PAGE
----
Class B: Class C includes medium-sized and large companies, public and private limited liability companies, limited partnerships, commercial foundations and other companies with no more than 250 employees, assets < DKK 156 million and annual net turnover < DKK 313 million. This group also includes companies where the number of employees exceeds 250 persons, the size of the asset base is greater than DKK 156 million and the annual net turnover is greater than DKK 313 million. The financial statements of companies in class C must include an overview of the activities of the board of directors of the specified company, an annual balance sheet, a profit and loss statement, a cash flow statement (the flow of finances in the company), an assessment of changes in equity and other information.

Class C: Class D comprises public limited companies and listed companies. Public limited liability companies must report on a consolidated basis according to the guidelines in the International Financial Reporting Standards, while listed companies must prepare separate budget reports. The reports of Class D companies contain similar elements to those of Class C companies, but the documentation is more extensive.

Class D: The most extensive form of financial reporting.
Accounting in sole proprietorships (Enkeltmandsvirksomhed)
Sole proprietorships are classified as Class A according to the reporting classification and, therefore, are not required to file financial statements. Accounting for sole proprietorships in Denmark is therefore, first and foremost, tax settlements with the tax office (in Denmark referred to as SKAT). In addition, accountants are also helpful at the very beginning of setting up a new company - they support the entrepreneur in drawing up an accurate description of the company, the so-called Forretningsplan. This is a document that should contain basic information about the start-up company, including the entrepreneur's plan for the development of the business, as well as the profile of the business and the expected budget.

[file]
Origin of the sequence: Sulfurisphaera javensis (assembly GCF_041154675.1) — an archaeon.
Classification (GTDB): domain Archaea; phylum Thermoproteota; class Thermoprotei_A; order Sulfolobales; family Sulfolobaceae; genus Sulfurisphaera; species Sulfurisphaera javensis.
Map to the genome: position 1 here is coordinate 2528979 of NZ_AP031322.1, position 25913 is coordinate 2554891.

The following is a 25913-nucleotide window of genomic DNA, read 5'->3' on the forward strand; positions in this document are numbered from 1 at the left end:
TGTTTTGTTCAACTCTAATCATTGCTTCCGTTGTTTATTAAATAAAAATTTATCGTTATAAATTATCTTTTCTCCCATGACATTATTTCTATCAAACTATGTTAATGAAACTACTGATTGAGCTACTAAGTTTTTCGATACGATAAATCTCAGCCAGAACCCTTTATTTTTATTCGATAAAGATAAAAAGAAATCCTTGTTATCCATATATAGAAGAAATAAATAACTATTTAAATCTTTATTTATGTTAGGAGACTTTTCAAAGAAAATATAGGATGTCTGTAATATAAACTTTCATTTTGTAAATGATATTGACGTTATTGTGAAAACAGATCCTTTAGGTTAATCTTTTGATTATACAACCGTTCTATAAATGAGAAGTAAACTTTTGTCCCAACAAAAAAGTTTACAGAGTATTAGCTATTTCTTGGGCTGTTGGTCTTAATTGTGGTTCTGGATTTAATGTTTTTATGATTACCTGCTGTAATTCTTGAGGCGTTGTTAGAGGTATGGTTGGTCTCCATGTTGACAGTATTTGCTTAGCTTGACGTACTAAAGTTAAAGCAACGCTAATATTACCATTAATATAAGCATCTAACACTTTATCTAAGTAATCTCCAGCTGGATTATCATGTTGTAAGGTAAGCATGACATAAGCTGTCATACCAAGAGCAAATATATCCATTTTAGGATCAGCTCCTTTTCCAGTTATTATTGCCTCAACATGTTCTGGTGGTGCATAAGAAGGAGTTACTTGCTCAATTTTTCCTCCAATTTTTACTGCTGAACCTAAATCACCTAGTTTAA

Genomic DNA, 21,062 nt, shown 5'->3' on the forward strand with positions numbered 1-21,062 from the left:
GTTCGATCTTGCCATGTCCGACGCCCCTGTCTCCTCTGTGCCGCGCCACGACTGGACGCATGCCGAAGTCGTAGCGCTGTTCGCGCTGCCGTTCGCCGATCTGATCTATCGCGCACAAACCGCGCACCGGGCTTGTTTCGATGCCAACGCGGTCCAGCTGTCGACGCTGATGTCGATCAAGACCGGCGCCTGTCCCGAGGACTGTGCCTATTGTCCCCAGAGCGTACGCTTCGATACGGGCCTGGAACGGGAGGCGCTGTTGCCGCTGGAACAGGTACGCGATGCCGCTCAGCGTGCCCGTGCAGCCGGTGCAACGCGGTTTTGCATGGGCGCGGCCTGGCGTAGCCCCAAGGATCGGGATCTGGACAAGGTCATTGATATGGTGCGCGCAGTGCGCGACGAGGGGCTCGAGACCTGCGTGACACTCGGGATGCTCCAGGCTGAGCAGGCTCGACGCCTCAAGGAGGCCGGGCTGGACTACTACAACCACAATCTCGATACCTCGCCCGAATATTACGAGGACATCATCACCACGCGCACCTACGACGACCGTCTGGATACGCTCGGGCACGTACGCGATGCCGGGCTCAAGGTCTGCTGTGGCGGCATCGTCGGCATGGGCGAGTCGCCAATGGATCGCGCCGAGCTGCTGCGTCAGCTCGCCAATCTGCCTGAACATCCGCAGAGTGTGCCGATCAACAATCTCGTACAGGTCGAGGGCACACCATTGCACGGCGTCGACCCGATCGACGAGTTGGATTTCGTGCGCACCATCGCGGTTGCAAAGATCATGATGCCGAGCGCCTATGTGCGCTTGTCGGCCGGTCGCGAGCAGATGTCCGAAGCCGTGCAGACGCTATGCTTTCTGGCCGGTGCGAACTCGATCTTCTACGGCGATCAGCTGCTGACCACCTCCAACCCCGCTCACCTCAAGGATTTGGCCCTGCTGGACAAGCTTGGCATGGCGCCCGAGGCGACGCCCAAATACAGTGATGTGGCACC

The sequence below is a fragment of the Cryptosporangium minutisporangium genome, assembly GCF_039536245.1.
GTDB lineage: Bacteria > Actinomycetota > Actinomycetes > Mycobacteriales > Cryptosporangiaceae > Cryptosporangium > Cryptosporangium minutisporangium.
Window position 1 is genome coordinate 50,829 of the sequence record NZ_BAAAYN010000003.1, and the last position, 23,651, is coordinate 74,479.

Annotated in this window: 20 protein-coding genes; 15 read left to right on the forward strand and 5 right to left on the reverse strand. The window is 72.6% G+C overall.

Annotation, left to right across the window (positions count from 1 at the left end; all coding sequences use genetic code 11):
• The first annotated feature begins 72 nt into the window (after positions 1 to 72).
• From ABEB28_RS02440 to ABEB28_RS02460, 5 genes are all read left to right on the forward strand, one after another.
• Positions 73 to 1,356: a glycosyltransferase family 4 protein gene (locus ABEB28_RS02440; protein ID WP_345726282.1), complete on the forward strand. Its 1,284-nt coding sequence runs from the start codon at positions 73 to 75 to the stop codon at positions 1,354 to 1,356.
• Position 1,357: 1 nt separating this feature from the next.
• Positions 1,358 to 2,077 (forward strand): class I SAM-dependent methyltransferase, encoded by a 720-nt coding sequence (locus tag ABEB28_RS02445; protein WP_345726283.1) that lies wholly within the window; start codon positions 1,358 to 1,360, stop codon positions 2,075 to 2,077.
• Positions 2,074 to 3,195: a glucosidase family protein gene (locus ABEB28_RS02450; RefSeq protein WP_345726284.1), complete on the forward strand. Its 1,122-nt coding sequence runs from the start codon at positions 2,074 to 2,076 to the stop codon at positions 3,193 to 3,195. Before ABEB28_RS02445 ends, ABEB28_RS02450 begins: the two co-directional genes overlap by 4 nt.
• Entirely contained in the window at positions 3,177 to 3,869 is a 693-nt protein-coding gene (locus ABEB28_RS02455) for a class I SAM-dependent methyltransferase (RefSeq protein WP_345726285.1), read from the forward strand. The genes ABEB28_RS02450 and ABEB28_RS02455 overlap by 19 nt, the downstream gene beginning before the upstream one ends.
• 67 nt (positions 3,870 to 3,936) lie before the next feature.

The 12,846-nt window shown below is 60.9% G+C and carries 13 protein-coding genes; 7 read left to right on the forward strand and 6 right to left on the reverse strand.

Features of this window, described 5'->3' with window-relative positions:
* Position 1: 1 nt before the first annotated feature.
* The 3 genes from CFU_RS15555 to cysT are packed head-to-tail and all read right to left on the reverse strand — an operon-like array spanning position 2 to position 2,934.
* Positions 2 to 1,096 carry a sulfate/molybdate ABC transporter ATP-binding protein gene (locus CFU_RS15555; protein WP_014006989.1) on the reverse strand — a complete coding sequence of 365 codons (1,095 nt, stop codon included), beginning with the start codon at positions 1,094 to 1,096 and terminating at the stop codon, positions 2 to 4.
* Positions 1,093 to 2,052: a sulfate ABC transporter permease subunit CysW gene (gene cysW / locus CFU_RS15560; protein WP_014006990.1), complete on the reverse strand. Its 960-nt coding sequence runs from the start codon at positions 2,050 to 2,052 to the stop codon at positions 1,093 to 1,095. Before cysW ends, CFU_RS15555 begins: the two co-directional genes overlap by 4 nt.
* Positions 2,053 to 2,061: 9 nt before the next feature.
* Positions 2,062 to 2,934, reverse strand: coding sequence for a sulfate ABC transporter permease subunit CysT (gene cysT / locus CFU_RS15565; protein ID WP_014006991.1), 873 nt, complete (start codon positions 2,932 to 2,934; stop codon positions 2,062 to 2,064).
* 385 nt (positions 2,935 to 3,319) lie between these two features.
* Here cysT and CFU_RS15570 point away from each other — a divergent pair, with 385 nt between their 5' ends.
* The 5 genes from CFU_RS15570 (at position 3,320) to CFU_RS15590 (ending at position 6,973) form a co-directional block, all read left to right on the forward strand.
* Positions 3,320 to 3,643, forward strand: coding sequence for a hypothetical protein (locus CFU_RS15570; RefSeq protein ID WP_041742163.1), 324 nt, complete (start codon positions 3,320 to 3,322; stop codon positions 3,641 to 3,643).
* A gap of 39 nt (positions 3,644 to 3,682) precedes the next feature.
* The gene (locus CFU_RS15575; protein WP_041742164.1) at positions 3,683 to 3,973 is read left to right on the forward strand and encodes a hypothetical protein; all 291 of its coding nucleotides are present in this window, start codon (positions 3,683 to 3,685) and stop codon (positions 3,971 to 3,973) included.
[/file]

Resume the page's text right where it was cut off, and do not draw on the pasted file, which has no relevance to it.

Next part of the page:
Registering a sole proprietorship in Denmark involves registering it with the Danish Business Authority (Erhvervsstyrelsen) via the website. It is important that those seeking to set up this type of business must have a registration number (CPR). Another important piece of information for the budding entrepreneur will be the fact that setting up a company in Denmark does not require share capital and the estimated costs are set at DKK 10 000, or approximately PLN 5 000. Generally, accounting for a one-person company is not complicated, as tax on income is payable on the basis of a single tax return only, and the business owner does not have to register as a VAT payer if revenues are not higher than DKK 50 000.

The budding entrepreneur should also know that, as the owner of the company, he is liable for its obligations with all his assets. In addition, it is necessary to choose one of three taxation options: Entrepreneurs who pay all the required contributions and bookkeeping can benefit, as can persons working in Denmark, from health and pension benefits. A tax return is filed quarterly or semi-annually in Denmark, while advance income tax payments are due by 20 March and 20 November.
Accounting in companies
Companies falling, according to the financial reporting classification, into classes B, C and D have slightly more complex accounting requirements than sole proprietorships. When wishing to register a company as a company, in Denmark it is possible to register a company in the form of a general partnership (Interessentskab), limited liability company (Anpartsselskab), limited partnership (Kommanditselskab) or joint stock company (Aktieselskab). All of these forms of business require the provision of a number of documents, about which more has been written in the paragraph Division of financial reporting obligations.

In Denmark, companies are the legal forms of business that are obliged to pay CIT at 22%, whereas if the company's annual turnover exceeds DKK 20,000, then it becomes liable for VAT and the tax is 25%. Changes to the laws that apply to companies and changes to accounting laws are overseen by an institution known as the Danish Enterprise Authority. Another important body that sets the accounting rules for companies is the Danish Accounting Standards Committee, whose task is, among other things, to draw up guidelines for the preparation of financial statements.